Garcia also said he had to run two cameras for many scenes. He said he did so for about 30 to 40-percent of the shoot. This allowed him to get through coverage faster. It also allowed for Farmer and Ferrucci to improv some funny moments. Gacria's not much of a comedic writer. He writes subtle humor. He intended for this movie to be lighter, to have more comedy, but a lot of it comes from the performances of the two actors.

Jon Garcia, writer-director
Garcia is more serious. Nothing is more indicative than his song choice for the opening of this movie. It's Matt Alber's "End of the World," a beautiful rendition about an aching romance. Garcia also wrote the film's music, a solemn piano score. Garcia though is more hopeful a person and is also quite spiritual. He grew up Catholic. He doesn't practice regularly but he lives across the street from a church, St. Peter's. He said a Spanish band will now and then draw him into it. He doesn't pray per se. He goes inside the church more out of nostalgia because it was the way he was raised.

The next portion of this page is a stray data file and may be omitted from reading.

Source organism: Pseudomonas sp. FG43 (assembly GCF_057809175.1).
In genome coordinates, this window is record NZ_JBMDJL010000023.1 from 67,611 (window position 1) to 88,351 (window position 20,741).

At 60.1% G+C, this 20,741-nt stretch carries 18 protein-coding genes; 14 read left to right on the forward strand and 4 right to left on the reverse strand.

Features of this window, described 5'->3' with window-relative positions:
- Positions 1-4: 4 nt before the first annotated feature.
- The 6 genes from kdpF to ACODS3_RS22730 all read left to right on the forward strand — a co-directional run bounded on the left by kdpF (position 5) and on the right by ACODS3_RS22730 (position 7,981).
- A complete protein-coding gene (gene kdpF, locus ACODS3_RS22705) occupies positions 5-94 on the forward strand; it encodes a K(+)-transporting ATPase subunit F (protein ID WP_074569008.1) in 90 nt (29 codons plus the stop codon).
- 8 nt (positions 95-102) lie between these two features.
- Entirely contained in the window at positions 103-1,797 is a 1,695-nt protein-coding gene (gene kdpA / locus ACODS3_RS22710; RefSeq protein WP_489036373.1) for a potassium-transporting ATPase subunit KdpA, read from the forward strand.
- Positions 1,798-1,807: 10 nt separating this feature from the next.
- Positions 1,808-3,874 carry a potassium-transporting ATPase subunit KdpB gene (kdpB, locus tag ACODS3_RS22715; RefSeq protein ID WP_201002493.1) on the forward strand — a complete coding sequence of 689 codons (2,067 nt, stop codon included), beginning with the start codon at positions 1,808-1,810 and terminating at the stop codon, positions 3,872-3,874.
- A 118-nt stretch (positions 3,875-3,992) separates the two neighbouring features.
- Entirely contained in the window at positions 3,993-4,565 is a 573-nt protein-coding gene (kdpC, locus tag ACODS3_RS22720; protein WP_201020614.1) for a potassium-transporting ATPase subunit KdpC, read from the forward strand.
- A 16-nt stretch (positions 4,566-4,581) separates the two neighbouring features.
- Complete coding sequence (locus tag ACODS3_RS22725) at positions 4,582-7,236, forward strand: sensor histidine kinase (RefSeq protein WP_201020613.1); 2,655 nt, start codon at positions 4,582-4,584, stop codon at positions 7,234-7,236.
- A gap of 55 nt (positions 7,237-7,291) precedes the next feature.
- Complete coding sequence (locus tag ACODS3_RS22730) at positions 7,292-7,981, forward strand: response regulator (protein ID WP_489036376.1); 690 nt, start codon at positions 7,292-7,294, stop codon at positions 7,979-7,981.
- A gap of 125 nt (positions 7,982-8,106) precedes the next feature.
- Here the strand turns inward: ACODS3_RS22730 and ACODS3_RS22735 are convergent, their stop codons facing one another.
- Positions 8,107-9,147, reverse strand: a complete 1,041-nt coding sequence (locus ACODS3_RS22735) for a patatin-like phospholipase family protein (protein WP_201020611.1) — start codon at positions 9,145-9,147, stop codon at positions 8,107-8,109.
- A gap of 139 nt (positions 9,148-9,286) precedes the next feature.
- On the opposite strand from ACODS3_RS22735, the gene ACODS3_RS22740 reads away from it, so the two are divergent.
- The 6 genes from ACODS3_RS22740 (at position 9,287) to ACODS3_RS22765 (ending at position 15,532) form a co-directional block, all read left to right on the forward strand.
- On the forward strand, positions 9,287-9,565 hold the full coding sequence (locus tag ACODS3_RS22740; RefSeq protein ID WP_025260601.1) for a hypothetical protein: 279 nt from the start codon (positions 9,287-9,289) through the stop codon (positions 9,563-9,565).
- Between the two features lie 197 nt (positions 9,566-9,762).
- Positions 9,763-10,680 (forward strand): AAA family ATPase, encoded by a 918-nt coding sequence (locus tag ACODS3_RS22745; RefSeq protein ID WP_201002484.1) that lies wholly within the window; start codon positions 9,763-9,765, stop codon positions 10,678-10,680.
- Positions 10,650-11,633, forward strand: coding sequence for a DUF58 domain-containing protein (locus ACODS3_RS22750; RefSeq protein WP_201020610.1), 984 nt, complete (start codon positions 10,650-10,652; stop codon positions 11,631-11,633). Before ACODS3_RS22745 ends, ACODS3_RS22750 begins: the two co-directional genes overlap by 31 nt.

When Farmer was interviewed four years ago about the first film, he also talked about growing in a strong Christian family, not Catholic but in a family that was religious and strongly conservative. Without getting into too many specifics, he conveyed that a film about two gay men falling in love would not be something his family would prefer to see.